“We need to find greater efficiencies to save tax payer dollars and improve the quality” of education,” Haskell said Monday, “but it must be done with the participation and the consent of the municipality.”
He said the state can incentivize regionalization without forcing it upon towns, noting that he has received hundreds of emails and phone calls opposing forced regionalization.
“I think creating mammoth school districts is not the best route,” he said.
Haskell said he thinks the better approach would be to reform education cost sharing — the state’s system of funding education — “to make sure students with the highest needs are getting state dollars.”
Betsy Gara, executive director of the Connecticut Council of Small Towns, said she also has been hearing from many community leaders who are concerned about any effort to force consolidation of school districts.
She said that a bill forcing regionalization “on no other factors except population doesn’t make a lot of sense.”
“There are a lot of considerations that tell whether regionalization will work for the community,” she said. “For example, you may have a rural district where regionalization ends up with kids on a bus for more than hour each way — something that is very troublesome for parents and educators and students. One size fits all mandates just won’t work in Connecticut.”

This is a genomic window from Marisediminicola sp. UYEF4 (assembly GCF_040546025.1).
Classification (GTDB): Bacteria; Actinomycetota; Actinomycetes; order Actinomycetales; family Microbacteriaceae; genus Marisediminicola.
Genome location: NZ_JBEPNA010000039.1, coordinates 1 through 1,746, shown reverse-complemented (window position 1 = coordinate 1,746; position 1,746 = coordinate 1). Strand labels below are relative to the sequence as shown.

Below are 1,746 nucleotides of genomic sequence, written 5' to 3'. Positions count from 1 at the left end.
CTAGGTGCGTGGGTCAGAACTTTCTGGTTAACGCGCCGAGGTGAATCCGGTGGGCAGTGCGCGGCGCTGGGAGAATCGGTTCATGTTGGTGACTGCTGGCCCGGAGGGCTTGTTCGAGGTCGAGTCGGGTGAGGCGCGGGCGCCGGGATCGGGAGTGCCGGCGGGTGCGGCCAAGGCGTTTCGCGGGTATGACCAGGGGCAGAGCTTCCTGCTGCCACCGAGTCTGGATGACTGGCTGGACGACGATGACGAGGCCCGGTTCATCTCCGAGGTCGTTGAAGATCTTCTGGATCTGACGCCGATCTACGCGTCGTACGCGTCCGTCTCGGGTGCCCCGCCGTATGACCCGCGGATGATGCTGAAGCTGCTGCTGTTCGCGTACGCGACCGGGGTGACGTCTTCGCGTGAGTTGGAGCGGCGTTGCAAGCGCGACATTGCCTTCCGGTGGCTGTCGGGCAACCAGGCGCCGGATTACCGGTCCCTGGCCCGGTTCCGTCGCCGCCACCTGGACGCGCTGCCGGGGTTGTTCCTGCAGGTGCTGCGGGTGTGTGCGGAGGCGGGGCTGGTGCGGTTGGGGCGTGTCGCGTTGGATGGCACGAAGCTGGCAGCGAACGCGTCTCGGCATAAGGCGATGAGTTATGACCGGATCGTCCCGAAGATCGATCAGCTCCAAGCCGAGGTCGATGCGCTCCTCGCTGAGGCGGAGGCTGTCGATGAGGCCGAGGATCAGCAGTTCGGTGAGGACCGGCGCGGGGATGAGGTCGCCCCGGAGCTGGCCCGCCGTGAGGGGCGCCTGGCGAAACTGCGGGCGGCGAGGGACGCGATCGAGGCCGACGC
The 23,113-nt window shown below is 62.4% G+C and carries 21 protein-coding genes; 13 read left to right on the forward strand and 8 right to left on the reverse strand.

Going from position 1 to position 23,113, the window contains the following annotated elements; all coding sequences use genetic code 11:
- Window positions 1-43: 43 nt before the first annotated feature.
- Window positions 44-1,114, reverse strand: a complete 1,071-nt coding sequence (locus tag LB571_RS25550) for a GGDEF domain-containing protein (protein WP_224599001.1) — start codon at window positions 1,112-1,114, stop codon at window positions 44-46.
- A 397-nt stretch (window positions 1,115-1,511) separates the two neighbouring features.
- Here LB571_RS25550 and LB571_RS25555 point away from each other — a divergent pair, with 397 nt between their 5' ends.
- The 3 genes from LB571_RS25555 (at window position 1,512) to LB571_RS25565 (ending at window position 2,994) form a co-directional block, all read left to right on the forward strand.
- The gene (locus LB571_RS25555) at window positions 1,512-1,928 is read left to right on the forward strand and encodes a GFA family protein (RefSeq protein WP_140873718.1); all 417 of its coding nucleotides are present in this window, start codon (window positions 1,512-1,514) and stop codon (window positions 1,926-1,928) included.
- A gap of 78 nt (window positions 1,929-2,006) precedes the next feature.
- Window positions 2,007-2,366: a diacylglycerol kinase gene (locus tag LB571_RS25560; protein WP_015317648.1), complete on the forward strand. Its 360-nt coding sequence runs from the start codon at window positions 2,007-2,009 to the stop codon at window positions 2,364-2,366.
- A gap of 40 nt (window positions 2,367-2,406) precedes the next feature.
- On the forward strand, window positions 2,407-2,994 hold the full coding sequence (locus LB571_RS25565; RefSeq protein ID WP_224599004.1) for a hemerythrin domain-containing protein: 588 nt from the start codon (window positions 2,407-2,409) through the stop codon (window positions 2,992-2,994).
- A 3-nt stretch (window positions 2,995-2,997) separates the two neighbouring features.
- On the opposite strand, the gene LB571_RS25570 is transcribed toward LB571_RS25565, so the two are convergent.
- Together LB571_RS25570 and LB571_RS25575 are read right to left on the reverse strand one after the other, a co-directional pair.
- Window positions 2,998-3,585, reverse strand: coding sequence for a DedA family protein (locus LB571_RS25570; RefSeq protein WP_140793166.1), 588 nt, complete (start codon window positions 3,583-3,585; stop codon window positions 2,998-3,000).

Looney said he realizes that regionalization gets at “the core of the issue of local control that we now have to begin to reform. It will absolutely and necessarily be controversial, but it’s important to begin the discussion.”
There are currently 43 school districts in Connecticut that enroll fewer than 1,000 students, but almost all of them already have regionalized their middle or high schools or both, and 22 districts have only a part-time superintendent.
And further regionalization may not save much in many cases. A 2013 study by the state Department of Education found that higher per-student spending by small districts was “not necessarily the result of being small, but one of ability and choice.”
Rep. Susan Johnson, a Democrat from Windham and a member of the Education Committee, said she favors regionalization efforts for her district, where there is a high concentration of Hispanic children.
“We want to make sure the whole system is integrated,” Johnson said. “I mean Brown vs. Board of Education still exists and we still have inequities in our educational system here in Connecticut.”
Rep. Bobby Sanchez, co-chairman of the Education Committee and a Democrat from New Britain, said he needs to talk to Looney about the bill and study it further before taking a position.
“I’m going to leave everything on the table at this point because I’m a true believer in discussion,” Sanchez said.
Sen. Doug McCrory, the other co-chairman of the Education Committee and a Democrat from Hartford, said he also needed to read the regionalization bills closely. “I’m prepared to listen to what anyone has to say,” McCrory said. “I’m open-minded about ideas.”